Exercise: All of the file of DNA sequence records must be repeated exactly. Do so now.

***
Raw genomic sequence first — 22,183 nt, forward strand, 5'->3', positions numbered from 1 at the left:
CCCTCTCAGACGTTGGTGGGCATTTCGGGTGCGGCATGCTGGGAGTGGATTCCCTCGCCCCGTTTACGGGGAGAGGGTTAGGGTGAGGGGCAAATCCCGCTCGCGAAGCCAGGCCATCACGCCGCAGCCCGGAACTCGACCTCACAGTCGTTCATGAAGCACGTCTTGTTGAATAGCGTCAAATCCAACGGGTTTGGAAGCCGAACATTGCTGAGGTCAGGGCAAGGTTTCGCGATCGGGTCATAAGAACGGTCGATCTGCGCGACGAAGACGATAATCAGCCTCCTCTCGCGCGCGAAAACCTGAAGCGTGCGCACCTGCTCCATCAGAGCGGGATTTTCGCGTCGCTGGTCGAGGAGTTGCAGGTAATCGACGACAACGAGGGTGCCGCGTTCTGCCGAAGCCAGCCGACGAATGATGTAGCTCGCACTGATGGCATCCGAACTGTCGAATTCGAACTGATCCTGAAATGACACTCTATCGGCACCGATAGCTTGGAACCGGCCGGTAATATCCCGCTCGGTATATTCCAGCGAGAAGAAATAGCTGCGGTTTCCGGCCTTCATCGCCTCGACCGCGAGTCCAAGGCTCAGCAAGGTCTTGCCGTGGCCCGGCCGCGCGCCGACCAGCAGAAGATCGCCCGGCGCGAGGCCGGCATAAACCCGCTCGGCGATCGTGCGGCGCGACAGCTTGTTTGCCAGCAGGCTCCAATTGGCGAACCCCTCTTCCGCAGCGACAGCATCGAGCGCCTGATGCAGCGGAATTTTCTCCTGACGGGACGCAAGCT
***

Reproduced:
Raw genomic sequence first — 22,183 nt, forward strand, 5'->3', positions numbered from 1 at the left:
CCCTCTCAGACGTTGGTGGGCATTTCGGGTGCGGCATGCTGGGAGTGGATTCCCTCGCCCCGTTTACGGGGAGAGGGTTAGGGTGAGGGGCAAATCCCGCTCGCGAAGCCAGGCCATCACGCCGCAGCCCGGAACTCGACCTCACAGTCGTTCATGAAGCACGTCTTGTTGAATAGCGTCAAATCCAACGGGTTTGGAAGCCGAACATTGCTGAGGTCAGGGCAAGGTTTCGCGATCGGGTCATAAGAACGGTCGATCTGCGCGACGAAGACGATAATCAGCCTCCTCTCGCGCGCGAAAACCTGAAGCGTGCGCACCTGCTCCATCAGAGCGGGATTTTCGCGTCGCTGGTCGAGGAGTTGCAGGTAATCGACGACAACGAGGGTGCCGCGTTCTGCCGAAGCCAGCCGACGAATGATGTAGCTCGCACTGATGGCATCCGAACTGTCGAATTCGAACTGATCCTGAAATGACACTCTATCGGCACCGATAGCTTGGAACCGGCCGGTAATATCCCGCTCGGTATATTCCAGCGAGAAGAAATAGCTGCGGTTTCCGGCCTTCATCGCCTCGACCGCGAGTCCAAGGCTCAGCAAGGTCTTGCCGTGGCCCGGCCGCGCGCCGACCAGCAGAAGATCGCCCGGCGCGAGGCCGGCATAAACCCGCTCGGCGATCGTGCGGCGCGACAGCTTGTTTGCCAGCAGGCTCCAATTGGCGAACCCCTCTTCCGCAGCGACAGCATCGAGCGCCTGATGCAGCGGAATTTTCTCCTGACGGGACGCAAGCT